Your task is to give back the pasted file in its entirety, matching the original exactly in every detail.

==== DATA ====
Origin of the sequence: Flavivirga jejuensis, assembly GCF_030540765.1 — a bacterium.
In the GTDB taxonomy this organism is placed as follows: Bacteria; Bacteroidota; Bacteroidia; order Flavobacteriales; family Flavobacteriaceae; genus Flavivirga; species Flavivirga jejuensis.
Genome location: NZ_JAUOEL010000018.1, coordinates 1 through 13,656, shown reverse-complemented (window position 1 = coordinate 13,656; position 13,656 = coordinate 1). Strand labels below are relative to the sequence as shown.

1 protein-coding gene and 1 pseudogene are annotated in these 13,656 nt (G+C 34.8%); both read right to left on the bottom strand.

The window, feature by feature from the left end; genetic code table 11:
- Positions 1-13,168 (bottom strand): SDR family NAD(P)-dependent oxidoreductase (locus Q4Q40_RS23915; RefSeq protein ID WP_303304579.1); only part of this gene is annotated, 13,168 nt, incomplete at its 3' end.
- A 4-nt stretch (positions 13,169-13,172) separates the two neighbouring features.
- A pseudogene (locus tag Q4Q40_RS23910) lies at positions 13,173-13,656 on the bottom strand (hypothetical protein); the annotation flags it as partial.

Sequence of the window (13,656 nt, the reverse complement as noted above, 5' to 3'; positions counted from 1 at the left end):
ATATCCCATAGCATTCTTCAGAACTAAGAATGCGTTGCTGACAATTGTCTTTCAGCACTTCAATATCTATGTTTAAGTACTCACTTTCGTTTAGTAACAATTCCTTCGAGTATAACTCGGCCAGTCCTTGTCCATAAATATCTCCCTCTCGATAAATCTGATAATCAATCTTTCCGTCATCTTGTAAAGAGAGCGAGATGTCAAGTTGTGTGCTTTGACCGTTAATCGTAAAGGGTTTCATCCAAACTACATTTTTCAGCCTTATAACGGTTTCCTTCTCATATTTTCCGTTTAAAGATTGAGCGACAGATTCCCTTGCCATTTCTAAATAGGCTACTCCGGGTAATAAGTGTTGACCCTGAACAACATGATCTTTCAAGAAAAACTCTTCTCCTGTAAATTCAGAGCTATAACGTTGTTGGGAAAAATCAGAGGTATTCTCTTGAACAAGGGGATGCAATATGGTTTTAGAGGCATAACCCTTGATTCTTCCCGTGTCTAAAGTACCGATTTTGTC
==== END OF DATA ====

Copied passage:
Origin of the sequence: Flavivirga jejuensis, assembly GCF_030540765.1 — a bacterium.
In the GTDB taxonomy this organism is placed as follows: Bacteria; Bacteroidota; Bacteroidia; order Flavobacteriales; family Flavobacteriaceae; genus Flavivirga; species Flavivirga jejuensis.
Genome location: NZ_JAUOEL010000018.1, coordinates 1 through 13,656, shown reverse-complemented (window position 1 = coordinate 13,656; position 13,656 = coordinate 1). Strand labels below are relative to the sequence as shown.

1 protein-coding gene and 1 pseudogene are annotated in these 13,656 nt (G+C 34.8%); both read right to left on the bottom strand.

The window, feature by feature from the left end; genetic code table 11:
- Positions 1-13,168 (bottom strand): SDR family NAD(P)-dependent oxidoreductase (locus Q4Q40_RS23915; RefSeq protein ID WP_303304579.1); only part of this gene is annotated, 13,168 nt, incomplete at its 3' end.
- A 4-nt stretch (positions 13,169-13,172) separates the two neighbouring features.
- A pseudogene (locus tag Q4Q40_RS23910) lies at positions 13,173-13,656 on the bottom strand (hypothetical protein); the annotation flags it as partial.

Sequence of the window (13,656 nt, the reverse complement as noted above, 5' to 3'; positions counted from 1 at the left end):
ATATCCCATAGCATTCTTCAGAACTAAGAATGCGTTGCTGACAATTGTCTTTCAGCACTTCAATATCTATGTTTAAGTACTCACTTTCGTTTAGTAACAATTCCTTCGAGTATAACTCGGCCAGTCCTTGTCCATAAATATCTCCCTCTCGATAAATCTGATAATCAATCTTTCCGTCATCTTGTAAAGAGAGCGAGATGTCAAGTTGTGTGCTTTGACCGTTAATCGTAAAGGGTTTCATCCAAACTACATTTTTCAGCCTTATAACGGTTTCCTTCTCATATTTTCCGTTTAAAGATTGAGCGACAGATTCCCTTGCCATTTCTAAATAGGCTACTCCGGGTAATAAGTGTTGACCCTGAACAACATGATCTTTCAAGAAAAACTCTTCTCCTGTAAATTCAGAGCTATAACGTTGTTGGGAAAAATCAGAGGTATTCTCTTGAACAAGGGGATGCAATATGGTTTTAGAGGCATAACCCTTGATTCTTCCCGTGTCTAAAGTACCGATTTTGTC